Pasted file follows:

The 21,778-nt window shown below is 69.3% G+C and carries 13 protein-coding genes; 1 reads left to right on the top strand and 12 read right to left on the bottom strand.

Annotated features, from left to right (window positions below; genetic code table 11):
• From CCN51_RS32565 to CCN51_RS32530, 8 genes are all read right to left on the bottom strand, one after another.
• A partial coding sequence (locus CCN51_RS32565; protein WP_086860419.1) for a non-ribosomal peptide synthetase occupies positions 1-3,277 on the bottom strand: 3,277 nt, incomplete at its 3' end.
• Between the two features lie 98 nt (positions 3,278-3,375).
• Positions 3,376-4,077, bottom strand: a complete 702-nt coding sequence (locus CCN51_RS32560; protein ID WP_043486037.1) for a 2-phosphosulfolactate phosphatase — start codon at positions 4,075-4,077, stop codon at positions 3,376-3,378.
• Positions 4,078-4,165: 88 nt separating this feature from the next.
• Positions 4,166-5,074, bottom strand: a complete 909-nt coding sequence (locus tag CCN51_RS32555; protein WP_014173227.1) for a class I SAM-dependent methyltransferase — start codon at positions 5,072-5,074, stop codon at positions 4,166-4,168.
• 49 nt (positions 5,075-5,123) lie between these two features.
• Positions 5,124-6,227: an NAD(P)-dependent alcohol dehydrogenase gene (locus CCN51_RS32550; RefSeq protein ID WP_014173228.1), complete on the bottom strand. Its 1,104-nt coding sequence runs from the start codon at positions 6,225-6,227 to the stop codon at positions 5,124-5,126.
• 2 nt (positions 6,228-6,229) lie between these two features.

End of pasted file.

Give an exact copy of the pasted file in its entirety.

The 21,778-nt window shown below is 69.3% G+C and carries 13 protein-coding genes; 1 reads left to right on the top strand and 12 read right to left on the bottom strand.

Annotated features, from left to right (window positions below; genetic code table 11):
• From CCN51_RS32565 to CCN51_RS32530, 8 genes are all read right to left on the bottom strand, one after another.
• A partial coding sequence (locus CCN51_RS32565; protein WP_086860419.1) for a non-ribosomal peptide synthetase occupies positions 1-3,277 on the bottom strand: 3,277 nt, incomplete at its 3' end.
• Between the two features lie 98 nt (positions 3,278-3,375).
• Positions 3,376-4,077, bottom strand: a complete 702-nt coding sequence (locus CCN51_RS32560; protein ID WP_043486037.1) for a 2-phosphosulfolactate phosphatase — start codon at positions 4,075-4,077, stop codon at positions 3,376-3,378.
• Positions 4,078-4,165: 88 nt separating this feature from the next.
• Positions 4,166-5,074, bottom strand: a complete 909-nt coding sequence (locus tag CCN51_RS32555; protein WP_014173227.1) for a class I SAM-dependent methyltransferase — start codon at positions 5,072-5,074, stop codon at positions 4,166-4,168.
• 49 nt (positions 5,075-5,123) lie between these two features.
• Positions 5,124-6,227: an NAD(P)-dependent alcohol dehydrogenase gene (locus CCN51_RS32550; RefSeq protein ID WP_014173228.1), complete on the bottom strand. Its 1,104-nt coding sequence runs from the start codon at positions 6,225-6,227 to the stop codon at positions 5,124-5,126.
• 2 nt (positions 6,228-6,229) lie between these two features.